Re: Mutilation as a legitimate object of inquiry

mike shupp (ms44278@HUEY.CSUN.EDU)
Sun, 14 Jul 1996 16:59:21 -0700

On Mon, 15 Jul 1996, John McCreery wrote:

> > Let's be more specific, and consider some concrete examples of
> > body mutilations/markings:
> > A. Perforation of the ureter in Australian aborigine males
> > B. Removal of the clitoris in African native women
> > C. Circumcision of infant males in Jewish/ANE cultures
> > D. Foot binding, head binding, etc.
> > E. Maori (and other) facial scarring and tattooing
> > F. Tattoos voluntarily acquired by seaman, soldiers, and
> > related groups (outlaw bikers, prisoners, etc.)
> > G. Other decorative mutilations, cultural sanctioned or
> > traditional, such as earlobe piercing
> > H. Flagellation, hair shirts, etc. when self-inflicted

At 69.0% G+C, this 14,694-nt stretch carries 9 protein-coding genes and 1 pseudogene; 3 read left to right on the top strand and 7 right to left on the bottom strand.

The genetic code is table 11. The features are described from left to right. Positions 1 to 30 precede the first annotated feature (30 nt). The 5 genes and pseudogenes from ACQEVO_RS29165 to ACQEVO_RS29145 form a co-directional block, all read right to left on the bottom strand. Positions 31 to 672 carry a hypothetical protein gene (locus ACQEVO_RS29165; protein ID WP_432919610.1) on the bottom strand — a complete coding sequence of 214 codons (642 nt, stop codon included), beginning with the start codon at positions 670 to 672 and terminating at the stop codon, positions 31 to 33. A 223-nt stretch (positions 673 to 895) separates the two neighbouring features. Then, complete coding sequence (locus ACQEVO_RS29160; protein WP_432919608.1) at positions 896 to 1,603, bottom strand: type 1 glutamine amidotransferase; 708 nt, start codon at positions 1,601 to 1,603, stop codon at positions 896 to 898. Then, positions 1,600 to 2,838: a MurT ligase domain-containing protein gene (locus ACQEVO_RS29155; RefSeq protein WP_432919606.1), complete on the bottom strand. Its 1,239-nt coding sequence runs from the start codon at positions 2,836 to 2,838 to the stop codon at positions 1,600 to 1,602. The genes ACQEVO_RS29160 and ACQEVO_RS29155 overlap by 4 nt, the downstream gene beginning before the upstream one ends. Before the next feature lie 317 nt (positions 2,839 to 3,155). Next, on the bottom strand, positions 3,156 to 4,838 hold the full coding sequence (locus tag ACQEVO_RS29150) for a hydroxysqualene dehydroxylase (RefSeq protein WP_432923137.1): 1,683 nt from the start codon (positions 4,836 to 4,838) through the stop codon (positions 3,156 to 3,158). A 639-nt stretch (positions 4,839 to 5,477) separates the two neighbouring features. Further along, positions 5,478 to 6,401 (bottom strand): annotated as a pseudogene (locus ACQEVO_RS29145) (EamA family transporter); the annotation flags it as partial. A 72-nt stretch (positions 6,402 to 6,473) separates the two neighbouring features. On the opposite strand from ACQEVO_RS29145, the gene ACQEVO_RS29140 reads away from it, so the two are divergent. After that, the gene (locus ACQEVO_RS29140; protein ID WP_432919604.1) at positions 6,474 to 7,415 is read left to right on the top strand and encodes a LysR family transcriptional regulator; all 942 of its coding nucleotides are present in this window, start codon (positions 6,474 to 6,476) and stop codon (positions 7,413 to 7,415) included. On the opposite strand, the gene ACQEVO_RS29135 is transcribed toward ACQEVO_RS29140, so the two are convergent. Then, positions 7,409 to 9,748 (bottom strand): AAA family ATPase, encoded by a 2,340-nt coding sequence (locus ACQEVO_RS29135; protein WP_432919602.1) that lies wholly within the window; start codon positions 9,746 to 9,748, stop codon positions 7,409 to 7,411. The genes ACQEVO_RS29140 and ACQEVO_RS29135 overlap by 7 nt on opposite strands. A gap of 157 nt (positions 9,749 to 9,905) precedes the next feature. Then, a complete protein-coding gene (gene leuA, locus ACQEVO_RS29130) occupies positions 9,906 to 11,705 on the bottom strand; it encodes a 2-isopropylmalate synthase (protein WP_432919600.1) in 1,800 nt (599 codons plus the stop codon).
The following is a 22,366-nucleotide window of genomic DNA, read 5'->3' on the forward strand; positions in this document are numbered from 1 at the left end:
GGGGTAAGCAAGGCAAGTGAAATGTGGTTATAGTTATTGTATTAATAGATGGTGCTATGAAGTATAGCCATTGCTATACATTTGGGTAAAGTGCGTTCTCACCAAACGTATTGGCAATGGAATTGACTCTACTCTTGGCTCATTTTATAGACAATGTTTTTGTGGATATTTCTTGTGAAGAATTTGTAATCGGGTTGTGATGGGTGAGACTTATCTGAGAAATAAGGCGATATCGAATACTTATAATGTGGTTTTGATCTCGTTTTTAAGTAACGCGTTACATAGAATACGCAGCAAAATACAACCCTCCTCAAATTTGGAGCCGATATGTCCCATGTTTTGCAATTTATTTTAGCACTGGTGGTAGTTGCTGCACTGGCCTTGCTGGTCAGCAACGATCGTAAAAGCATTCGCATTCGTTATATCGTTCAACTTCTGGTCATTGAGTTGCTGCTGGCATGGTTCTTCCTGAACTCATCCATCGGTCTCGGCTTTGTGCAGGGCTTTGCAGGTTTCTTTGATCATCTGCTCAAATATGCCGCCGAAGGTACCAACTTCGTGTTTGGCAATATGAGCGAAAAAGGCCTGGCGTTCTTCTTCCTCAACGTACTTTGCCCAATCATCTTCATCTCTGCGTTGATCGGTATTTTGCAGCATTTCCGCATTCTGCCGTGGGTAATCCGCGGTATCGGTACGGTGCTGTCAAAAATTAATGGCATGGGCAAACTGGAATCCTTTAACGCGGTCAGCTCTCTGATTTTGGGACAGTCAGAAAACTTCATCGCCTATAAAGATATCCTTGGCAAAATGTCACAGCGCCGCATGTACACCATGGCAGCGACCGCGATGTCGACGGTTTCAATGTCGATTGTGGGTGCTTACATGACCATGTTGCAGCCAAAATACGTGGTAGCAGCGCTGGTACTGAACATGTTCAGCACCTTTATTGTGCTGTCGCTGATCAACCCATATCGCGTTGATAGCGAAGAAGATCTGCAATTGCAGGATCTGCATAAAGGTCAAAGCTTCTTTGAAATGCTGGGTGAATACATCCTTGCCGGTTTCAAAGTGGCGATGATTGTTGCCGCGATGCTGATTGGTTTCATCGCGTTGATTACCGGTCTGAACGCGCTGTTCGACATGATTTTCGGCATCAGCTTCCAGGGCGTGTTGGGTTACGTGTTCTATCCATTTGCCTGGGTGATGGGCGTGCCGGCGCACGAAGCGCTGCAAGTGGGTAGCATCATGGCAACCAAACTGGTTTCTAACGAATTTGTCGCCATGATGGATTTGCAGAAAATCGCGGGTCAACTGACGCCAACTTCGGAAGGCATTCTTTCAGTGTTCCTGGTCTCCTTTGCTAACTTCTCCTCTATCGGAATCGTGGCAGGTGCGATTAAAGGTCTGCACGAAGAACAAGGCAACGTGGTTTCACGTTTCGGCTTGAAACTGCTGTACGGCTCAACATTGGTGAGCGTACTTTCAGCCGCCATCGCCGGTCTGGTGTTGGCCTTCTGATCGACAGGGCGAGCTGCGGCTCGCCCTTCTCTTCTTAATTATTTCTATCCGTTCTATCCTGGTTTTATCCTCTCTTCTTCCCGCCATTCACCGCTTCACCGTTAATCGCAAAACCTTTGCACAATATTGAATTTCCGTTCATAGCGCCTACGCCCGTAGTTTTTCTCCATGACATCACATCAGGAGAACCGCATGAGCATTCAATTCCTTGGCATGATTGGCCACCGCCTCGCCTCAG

> > I. Role-related castration (eunuchs and singers)
> > J. Mutilation and tattooing beyond usual cultural norms
> > K. Mutiliation as punishment (whippings, amputations and
> > ear lobe cropping)
> >
> > A, B, C, and K and perhaps E are involved with rituals of one
> > sort or another. D, F, G, H, and J are not.
> Then, however, a question for Mike. What are the criteria you are using for
> ritual? My impression is that you have in mind some form of *obligatory*
> *public* ceremony, which makes *private* non-obligatory *choices*
> non-ritual.

A public, or at least observed, procedure. I doubt that circumcision
or public whippings always go by the rulebook. As for castration,
foot binding, and the like... you're generally talking about inflicting
pain on uncomprehending children. However splendid the outcome
of this may be, the process itself is simple violence-- I don't
know of any culture which parades such monstrosities before the
public. The dividing line I see is with private, voluntary, but
commonplace actions such as teen aged girls getting their ears
pierced-- and I recall when this was shocking!-- and soldiers
being tattooed.

At what point does a performance ceased to be stereotypical and
become true ritual?

Mike Shupp
California State University, Northridge